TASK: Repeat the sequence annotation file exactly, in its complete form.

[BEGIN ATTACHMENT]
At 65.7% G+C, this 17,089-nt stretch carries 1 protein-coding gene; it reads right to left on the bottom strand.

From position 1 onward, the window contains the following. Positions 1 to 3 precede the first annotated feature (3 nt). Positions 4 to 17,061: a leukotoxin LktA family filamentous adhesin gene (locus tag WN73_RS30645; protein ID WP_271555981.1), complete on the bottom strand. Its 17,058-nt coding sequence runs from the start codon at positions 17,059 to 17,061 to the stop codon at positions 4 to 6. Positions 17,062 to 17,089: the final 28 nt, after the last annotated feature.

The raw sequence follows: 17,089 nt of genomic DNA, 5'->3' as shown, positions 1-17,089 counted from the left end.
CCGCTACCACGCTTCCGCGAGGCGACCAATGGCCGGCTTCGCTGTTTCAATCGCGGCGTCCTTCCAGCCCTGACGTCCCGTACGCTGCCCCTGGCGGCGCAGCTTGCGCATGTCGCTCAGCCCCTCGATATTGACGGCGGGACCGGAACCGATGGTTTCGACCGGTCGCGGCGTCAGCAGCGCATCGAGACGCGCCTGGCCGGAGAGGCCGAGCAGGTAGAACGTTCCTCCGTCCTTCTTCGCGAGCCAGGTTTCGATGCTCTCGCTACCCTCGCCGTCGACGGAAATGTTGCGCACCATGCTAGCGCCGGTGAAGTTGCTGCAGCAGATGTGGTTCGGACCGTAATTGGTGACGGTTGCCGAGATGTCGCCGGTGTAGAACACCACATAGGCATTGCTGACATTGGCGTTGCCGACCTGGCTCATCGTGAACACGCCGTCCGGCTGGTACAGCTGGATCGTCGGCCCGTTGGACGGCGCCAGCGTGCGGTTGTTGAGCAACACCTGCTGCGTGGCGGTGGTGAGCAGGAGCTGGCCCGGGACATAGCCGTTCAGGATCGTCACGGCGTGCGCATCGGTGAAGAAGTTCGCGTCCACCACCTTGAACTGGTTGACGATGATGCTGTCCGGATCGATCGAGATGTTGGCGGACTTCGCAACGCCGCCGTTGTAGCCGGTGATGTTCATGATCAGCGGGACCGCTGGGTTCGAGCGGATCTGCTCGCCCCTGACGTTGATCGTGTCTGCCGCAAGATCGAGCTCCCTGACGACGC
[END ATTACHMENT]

At 65.7% G+C, this 17,089-nt stretch carries 1 protein-coding gene; it reads right to left on the bottom strand.

From position 1 onward, the window contains the following. Positions 1 to 3 precede the first annotated feature (3 nt). Positions 4 to 17,061: a leukotoxin LktA family filamentous adhesin gene (locus tag WN73_RS30645; protein ID WP_271555981.1), complete on the bottom strand. Its 17,058-nt coding sequence runs from the start codon at positions 17,059 to 17,061 to the stop codon at positions 4 to 6. Positions 17,062 to 17,089: the final 28 nt, after the last annotated feature.

The raw sequence follows: 17,089 nt of genomic DNA, 5'->3' as shown, positions 1-17,089 counted from the left end.
CCGCTACCACGCTTCCGCGAGGCGACCAATGGCCGGCTTCGCTGTTTCAATCGCGGCGTCCTTCCAGCCCTGACGTCCCGTACGCTGCCCCTGGCGGCGCAGCTTGCGCATGTCGCTCAGCCCCTCGATATTGACGGCGGGACCGGAACCGATGGTTTCGACCGGTCGCGGCGTCAGCAGCGCATCGAGACGCGCCTGGCCGGAGAGGCCGAGCAGGTAGAACGTTCCTCCGTCCTTCTTCGCGAGCCAGGTTTCGATGCTCTCGCTACCCTCGCCGTCGACGGAAATGTTGCGCACCATGCTAGCGCCGGTGAAGTTGCTGCAGCAGATGTGGTTCGGACCGTAATTGGTGACGGTTGCCGAGATGTCGCCGGTGTAGAACACCACATAGGCATTGCTGACATTGGCGTTGCCGACCTGGCTCATCGTGAACACGCCGTCCGGCTGGTACAGCTGGATCGTCGGCCCGTTGGACGGCGCCAGCGTGCGGTTGTTGAGCAACACCTGCTGCGTGGCGGTGGTGAGCAGGAGCTGGCCCGGGACATAGCCGTTCAGGATCGTCACGGCGTGCGCATCGGTGAAGAAGTTCGCGTCCACCACCTTGAACTGGTTGACGATGATGCTGTCCGGATCGATCGAGATGTTGGCGGACTTCGCAACGCCGCCGTTGTAGCCGGTGATGTTCATGATCAGCGGGACCGCTGGGTTCGAGCGGATCTGCTCGCCCCTGACGTTGATCGTGTCTGCCGCAAGATCGAGCTCCCTGACGACGC